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Preparation of a
Road Racer

System by System


Everything learned from the red #35 5-door was applied to building the new WRX STI Sedan, with emphasis on increasing reliability and reducing weight. Many of the components and systems carried over, while others were modified.


Andrew Aquilante recalled, “The first thoughts about what we could do differently was probably when we placed the order. So August was when we started talking about, ‘OK, we want to do this differently. We have to build that differently.’


“The car arrived at the shop in September when we were at Miller [Motorsports Park – for the last GRAND-AM Continental Tire Sports Car Challenge event of 2010]. We raced Miller, flew back Sunday, got home, and started tearing it apart. So that’s when I pretty much started.


“Since I wasn’t involved in any of the previous builds, I needed to take things apart and see where things went – label what wires we could cut out, and that sort of thing. I did most of the delicate disassembly, where stuff would be going back in, but in modified form in the sense of, ‘We’ve got to save these wires because they’re for the cluster, but we can get rid of these because they’re for the radio.’ I familiarized myself with what control boxes are where and that sort of thing.


“Since we were taking the car to the SEMA [Specialty Equipment Market Association] Show, we had to get it done pretty quick. That was September 14, and it was on the truck October 20-something.


“It had to be disassembled, caged, painted, and rebuilt in five weeks.”


Disassembly included stripping the car to its unit body. Seats, carpeting, headliner, door panels, engine, transmission, suspension – everything was removed, including sealant and insulation.


Roll cage fabrication as well as engine building are done on the Phoenix Performance premises, in space rented out by Phoenix. That saves time in the preparation and building/rebuilding processes. Phoenix also houses a full body shop, 4-wheel dynamometer, and alignment stations.


Andrew Aquilante continued, “The outside of the car was black. We painted the inside and the underneath red. That’s just how we prepare our cars – they’re black on the outside, and they always have a red interior because it stands out. It makes the car pop. It’s different.”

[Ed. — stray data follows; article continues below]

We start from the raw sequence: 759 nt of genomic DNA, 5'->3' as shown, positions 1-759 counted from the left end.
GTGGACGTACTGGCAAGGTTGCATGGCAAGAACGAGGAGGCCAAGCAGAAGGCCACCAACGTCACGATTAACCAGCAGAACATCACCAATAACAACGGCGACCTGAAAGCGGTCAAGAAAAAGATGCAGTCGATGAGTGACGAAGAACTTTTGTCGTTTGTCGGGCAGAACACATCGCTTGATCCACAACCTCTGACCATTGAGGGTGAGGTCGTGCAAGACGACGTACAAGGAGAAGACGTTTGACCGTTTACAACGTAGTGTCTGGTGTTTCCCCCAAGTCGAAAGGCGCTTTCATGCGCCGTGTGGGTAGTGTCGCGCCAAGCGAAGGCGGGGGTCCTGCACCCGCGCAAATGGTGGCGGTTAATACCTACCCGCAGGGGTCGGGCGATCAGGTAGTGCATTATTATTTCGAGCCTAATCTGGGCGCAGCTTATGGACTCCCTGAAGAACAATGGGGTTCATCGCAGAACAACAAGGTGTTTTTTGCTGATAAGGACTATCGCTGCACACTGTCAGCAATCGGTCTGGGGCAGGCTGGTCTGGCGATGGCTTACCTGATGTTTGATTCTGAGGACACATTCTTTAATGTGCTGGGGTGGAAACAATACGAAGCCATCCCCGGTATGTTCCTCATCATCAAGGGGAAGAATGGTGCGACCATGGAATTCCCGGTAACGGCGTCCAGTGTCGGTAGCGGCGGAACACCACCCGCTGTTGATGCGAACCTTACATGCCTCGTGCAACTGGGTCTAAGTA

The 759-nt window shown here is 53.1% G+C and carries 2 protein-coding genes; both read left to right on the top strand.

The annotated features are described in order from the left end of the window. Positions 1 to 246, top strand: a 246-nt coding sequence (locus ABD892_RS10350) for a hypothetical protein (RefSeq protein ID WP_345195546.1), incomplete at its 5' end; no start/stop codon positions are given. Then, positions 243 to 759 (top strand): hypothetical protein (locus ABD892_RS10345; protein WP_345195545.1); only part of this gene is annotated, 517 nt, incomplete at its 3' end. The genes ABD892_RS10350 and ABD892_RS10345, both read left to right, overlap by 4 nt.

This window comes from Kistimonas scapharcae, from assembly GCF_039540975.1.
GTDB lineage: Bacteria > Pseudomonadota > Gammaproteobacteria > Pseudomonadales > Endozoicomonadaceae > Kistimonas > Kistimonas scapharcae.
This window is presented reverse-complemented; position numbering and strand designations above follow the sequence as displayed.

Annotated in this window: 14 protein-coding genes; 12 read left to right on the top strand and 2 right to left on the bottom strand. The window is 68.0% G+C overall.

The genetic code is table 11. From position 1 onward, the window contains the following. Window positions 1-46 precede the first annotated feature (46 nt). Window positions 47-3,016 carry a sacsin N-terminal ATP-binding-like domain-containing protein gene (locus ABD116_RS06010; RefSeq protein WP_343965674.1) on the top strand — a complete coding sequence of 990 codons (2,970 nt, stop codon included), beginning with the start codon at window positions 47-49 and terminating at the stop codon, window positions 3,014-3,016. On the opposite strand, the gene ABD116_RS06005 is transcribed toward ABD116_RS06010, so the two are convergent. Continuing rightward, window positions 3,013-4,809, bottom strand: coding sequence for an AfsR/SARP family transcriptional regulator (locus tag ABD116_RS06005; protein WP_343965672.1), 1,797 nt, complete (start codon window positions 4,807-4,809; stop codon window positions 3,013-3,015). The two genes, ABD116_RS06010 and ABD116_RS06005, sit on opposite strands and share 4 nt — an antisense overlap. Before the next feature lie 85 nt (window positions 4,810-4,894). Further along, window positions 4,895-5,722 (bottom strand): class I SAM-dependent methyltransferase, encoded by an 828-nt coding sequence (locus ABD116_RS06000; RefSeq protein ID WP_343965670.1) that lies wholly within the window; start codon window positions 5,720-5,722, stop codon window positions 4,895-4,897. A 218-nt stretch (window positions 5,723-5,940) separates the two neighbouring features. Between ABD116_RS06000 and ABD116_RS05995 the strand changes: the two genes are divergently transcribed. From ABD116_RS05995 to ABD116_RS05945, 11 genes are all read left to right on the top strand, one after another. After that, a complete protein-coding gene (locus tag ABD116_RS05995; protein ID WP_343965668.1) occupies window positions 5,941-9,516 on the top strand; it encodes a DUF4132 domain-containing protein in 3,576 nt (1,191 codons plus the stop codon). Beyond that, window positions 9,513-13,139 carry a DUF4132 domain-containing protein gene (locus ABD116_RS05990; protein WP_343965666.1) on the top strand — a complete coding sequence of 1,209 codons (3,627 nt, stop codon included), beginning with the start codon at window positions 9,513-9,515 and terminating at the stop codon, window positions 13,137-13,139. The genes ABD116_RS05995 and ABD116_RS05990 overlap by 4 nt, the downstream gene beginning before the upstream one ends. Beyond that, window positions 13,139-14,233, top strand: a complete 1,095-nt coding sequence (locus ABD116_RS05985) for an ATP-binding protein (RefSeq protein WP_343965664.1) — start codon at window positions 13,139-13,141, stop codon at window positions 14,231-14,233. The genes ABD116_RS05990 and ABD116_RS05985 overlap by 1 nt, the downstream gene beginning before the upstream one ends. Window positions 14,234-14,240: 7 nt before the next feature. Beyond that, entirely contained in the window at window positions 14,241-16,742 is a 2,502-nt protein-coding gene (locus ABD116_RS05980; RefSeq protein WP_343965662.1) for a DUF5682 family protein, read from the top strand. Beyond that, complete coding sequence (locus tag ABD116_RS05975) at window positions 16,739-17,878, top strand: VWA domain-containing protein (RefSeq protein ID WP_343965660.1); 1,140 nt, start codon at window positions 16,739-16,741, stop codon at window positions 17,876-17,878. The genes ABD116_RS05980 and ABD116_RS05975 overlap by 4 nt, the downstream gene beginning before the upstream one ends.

The black exterior was made even more distinct by a full body wrap that includes pinstripes along with yellow accents.


Although he didn’t do the fabricating or the painting, Andrew Aquilante did most of the assembly, modification of the wiring harnesses, reassembly of the dash, fabricating of the fill-in plates, and the auxiliary wiring for the extra fuel pumps, transmission coolers, and fans. He helped prepare seat mounts and reassembled other stock parts.


The completed race car met the 3,050-pound minimum limit set by GRAND-AM.


Concerning major changes between last year’s red #35 and the new sedan, Andrew Aquilante commented, “Some of the major changes were attention to detail in the build and small changes that may or may not have too much of an effect. For instance, the car ended up probably 50 pounds lighter from being more attentive to wiring and other stuff going into it that didn’t need to. We had a different fuel cell arrangement inside the tank to make sure we get every last drop out of it, different fuel pumps, different ways of wiring and cleaning up the stock wiring, and usingdifferent seatbelts. We were just trying to look at it and saying, ‘Where can we save weight?’


“We’ll be at minimum weight, even though the Subaru with stock body panels is challenging to get under 3,000 pounds.”


At SEMA in Las Vegas the first week of November, #35 was approximately 90 percent finished. (Read more about the car at the show in the Editor’s Track Journal entry for November 5, 2010.



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